CALICO Journal, Vol 22, No 2 (2005)

ESL Readers' Perceptions of Reading in Well Structured and Less Structured Hypertext Environment

Khalid Al-Seghayer
Issued Date: 7 Aug 2014


Current electronic text formats can hinder the acquisition of main ideas or the central representation of a text unless some structural cues are embedded in the reading environment. This principle is based on the premise of cognitive psychology that learning is a reorganization of cognitive structure and that readers are most likely incapable of performing such a task in a loosely structured presentation or one that lacks explicit organizational devices or structural cues.

The present study qualitatively examines how second language (L2) readers, particularly ESL readers, perceived the efficacy of displaying the underlying structure of hypertext and the ways in which its units or nodes are organized and interrelated help those readers develop a unified, coherent mental representation of hypertext content.

The participants, 40 ESL learners, were assigned to read two hypertext programs--well structured and less structured hypertext--and then sat for semistructured interviews (about 15-20 minutes). During the interview sessions, participants were asked to describe their perceptions of the effectiveness of explicitly showing the underlying structure of hypertext and how marking the organization and interrelationship of information in the hypertext helped them to grasp the main idea or central point of the hypertext.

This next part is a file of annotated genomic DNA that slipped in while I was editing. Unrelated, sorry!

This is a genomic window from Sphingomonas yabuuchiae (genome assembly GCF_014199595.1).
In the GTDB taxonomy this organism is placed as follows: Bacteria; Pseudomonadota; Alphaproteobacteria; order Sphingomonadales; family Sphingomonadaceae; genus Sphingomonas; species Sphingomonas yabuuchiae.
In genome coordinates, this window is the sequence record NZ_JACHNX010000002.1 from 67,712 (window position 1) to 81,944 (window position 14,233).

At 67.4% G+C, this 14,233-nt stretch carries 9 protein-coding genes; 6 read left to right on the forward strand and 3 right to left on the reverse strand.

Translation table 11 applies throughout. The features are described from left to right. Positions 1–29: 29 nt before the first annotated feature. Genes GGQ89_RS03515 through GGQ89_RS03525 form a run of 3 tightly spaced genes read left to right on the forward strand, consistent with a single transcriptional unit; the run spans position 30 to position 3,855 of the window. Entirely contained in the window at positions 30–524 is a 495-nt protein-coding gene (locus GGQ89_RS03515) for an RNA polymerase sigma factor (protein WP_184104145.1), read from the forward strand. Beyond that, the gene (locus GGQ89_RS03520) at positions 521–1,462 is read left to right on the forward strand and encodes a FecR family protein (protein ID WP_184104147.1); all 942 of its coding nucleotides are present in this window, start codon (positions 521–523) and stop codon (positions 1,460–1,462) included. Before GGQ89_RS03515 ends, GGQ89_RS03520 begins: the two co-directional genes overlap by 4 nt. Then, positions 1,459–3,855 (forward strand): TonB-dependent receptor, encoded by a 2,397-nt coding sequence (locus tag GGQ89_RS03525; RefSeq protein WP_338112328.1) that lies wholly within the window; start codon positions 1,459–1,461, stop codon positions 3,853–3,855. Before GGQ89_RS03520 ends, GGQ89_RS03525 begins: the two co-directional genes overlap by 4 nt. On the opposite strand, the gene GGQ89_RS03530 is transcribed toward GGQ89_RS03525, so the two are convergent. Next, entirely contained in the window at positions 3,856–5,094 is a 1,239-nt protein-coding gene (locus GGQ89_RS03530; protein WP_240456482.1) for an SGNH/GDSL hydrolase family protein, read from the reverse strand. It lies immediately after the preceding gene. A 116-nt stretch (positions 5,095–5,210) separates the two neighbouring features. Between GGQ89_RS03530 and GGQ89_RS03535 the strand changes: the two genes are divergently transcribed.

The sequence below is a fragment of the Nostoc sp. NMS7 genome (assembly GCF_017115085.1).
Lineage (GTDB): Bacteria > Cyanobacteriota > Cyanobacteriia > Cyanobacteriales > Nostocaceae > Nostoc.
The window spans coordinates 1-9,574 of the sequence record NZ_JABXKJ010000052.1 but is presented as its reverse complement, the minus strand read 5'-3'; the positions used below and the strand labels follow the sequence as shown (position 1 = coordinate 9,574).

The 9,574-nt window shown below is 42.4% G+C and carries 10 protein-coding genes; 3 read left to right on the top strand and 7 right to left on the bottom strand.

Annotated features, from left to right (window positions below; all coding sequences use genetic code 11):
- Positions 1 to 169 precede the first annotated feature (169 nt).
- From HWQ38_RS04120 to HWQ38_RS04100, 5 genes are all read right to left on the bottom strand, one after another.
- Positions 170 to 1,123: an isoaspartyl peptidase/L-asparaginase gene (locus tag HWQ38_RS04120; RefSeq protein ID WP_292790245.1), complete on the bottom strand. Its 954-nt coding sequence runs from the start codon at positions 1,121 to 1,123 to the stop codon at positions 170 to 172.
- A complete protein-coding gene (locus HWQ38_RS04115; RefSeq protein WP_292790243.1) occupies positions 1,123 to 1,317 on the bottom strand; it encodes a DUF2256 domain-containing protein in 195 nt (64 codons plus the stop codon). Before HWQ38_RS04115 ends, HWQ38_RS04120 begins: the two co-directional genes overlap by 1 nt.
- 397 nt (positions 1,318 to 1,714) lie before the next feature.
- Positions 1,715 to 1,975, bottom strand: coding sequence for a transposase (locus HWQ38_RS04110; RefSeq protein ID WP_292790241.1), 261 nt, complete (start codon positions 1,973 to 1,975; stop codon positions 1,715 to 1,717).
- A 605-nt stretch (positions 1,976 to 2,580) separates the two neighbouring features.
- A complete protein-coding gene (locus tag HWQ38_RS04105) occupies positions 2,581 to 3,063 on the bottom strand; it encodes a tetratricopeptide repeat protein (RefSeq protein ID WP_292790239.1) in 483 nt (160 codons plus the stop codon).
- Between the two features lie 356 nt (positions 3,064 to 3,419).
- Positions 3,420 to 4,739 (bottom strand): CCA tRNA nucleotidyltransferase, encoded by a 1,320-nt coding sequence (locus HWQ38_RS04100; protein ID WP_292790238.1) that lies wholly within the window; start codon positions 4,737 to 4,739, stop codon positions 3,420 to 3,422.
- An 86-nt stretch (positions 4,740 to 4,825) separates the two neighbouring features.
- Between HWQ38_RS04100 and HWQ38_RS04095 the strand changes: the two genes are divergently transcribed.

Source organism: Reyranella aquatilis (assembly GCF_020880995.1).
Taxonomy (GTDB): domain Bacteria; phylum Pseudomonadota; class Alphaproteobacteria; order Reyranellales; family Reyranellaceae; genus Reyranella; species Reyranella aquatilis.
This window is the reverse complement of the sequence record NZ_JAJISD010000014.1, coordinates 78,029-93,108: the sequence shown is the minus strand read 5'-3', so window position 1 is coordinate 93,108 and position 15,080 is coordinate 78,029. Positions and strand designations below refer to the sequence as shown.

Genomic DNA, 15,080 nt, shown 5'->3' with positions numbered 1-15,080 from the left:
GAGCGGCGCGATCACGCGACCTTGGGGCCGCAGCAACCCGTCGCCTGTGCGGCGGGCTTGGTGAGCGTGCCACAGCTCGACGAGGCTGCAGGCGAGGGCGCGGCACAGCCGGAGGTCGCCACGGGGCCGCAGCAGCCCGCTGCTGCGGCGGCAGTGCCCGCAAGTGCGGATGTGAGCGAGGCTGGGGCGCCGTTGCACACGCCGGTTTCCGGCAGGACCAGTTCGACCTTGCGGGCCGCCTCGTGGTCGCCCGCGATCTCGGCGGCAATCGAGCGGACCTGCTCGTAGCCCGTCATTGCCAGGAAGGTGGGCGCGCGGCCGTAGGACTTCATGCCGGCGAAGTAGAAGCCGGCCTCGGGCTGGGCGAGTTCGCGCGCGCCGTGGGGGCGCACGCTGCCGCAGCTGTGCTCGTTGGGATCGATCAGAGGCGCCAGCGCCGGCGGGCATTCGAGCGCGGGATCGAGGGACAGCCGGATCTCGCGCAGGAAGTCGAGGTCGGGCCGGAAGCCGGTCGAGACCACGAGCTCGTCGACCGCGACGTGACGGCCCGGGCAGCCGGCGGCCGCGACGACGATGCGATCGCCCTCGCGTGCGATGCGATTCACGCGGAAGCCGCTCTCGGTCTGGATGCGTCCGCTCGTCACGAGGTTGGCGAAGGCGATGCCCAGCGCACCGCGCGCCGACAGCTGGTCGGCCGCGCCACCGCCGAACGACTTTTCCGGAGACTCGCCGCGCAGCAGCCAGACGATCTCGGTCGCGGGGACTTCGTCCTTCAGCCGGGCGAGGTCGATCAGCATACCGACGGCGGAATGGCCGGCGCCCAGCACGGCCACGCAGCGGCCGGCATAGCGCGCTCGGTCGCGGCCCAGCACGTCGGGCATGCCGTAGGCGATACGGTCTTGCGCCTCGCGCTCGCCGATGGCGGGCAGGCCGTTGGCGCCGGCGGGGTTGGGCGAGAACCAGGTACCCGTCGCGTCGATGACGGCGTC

The interviews were recoded, transcribed, coded, and categorized. The results showed that the ESL learners unanimously favored reading well structured over less structured hypertext and maintained its usefulness of showing the underlying structure of hypertext and how it is organized, thereby enabling them to develop a coherent mental representation of hypertext content, ultimately leading to successful hypertext processing.

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DOI: 10.1558/cj.v22i2.191-212


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